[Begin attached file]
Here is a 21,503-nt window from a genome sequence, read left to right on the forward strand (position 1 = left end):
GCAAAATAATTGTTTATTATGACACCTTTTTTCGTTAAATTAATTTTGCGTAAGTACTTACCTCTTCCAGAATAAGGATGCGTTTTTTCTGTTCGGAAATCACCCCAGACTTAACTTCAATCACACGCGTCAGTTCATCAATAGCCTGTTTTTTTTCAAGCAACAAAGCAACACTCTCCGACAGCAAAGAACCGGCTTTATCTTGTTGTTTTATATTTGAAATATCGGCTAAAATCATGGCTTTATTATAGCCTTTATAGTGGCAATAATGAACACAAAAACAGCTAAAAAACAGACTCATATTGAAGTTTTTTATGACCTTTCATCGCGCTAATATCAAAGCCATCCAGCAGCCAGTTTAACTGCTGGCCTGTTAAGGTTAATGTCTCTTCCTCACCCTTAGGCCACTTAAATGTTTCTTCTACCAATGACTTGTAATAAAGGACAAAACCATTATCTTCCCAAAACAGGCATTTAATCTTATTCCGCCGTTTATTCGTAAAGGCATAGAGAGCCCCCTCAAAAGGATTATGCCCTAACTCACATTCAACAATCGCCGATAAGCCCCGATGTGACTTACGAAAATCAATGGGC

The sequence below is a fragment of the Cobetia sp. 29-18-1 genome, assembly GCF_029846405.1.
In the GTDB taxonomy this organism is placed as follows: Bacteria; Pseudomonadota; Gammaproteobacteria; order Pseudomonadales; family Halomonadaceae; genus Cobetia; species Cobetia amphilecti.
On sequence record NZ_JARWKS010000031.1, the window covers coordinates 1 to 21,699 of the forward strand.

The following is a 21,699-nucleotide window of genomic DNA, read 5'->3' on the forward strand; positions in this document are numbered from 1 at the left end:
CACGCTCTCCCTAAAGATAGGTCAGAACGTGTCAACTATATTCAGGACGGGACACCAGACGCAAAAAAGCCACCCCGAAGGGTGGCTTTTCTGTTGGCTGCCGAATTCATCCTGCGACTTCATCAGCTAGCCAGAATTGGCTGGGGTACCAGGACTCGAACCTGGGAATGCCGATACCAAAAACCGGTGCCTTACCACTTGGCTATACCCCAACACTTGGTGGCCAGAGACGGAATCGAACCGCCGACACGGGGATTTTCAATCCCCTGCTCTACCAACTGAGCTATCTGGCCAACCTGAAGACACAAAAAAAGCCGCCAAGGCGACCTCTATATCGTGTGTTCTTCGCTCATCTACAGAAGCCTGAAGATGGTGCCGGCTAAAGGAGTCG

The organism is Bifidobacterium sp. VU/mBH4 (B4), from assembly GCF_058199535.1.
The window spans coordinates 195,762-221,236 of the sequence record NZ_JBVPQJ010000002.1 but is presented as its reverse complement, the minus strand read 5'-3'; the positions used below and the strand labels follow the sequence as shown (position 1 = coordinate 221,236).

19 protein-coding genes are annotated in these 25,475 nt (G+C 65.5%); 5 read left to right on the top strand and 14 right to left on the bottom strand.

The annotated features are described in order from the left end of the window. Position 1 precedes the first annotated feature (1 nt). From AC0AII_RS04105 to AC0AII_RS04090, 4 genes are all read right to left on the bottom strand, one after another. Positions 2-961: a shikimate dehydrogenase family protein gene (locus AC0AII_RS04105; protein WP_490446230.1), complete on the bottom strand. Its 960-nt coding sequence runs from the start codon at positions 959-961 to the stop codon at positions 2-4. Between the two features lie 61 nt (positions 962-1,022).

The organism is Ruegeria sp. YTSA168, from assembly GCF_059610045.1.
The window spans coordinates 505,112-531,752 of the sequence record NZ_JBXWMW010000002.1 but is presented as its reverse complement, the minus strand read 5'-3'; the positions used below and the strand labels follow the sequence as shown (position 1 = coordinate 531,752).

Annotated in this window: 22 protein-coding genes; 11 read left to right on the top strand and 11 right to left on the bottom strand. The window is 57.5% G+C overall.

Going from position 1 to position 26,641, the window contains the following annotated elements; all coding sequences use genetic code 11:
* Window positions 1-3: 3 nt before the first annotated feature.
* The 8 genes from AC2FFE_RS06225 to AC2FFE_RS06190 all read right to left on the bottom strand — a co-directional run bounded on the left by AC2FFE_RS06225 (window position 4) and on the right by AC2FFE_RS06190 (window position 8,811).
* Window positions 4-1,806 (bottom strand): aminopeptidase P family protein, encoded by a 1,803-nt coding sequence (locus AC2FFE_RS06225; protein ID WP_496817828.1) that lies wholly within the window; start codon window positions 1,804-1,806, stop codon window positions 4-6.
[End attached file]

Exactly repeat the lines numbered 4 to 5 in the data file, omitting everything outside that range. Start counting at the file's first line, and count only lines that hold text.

In the GTDB taxonomy this organism is placed as follows: Bacteria; Pseudomonadota; Gammaproteobacteria; order Pseudomonadales; family Halomonadaceae; genus Cobetia; species Cobetia amphilecti.
On sequence record NZ_JARWKS010000031.1, the window covers coordinates 1 to 21,699 of the forward strand.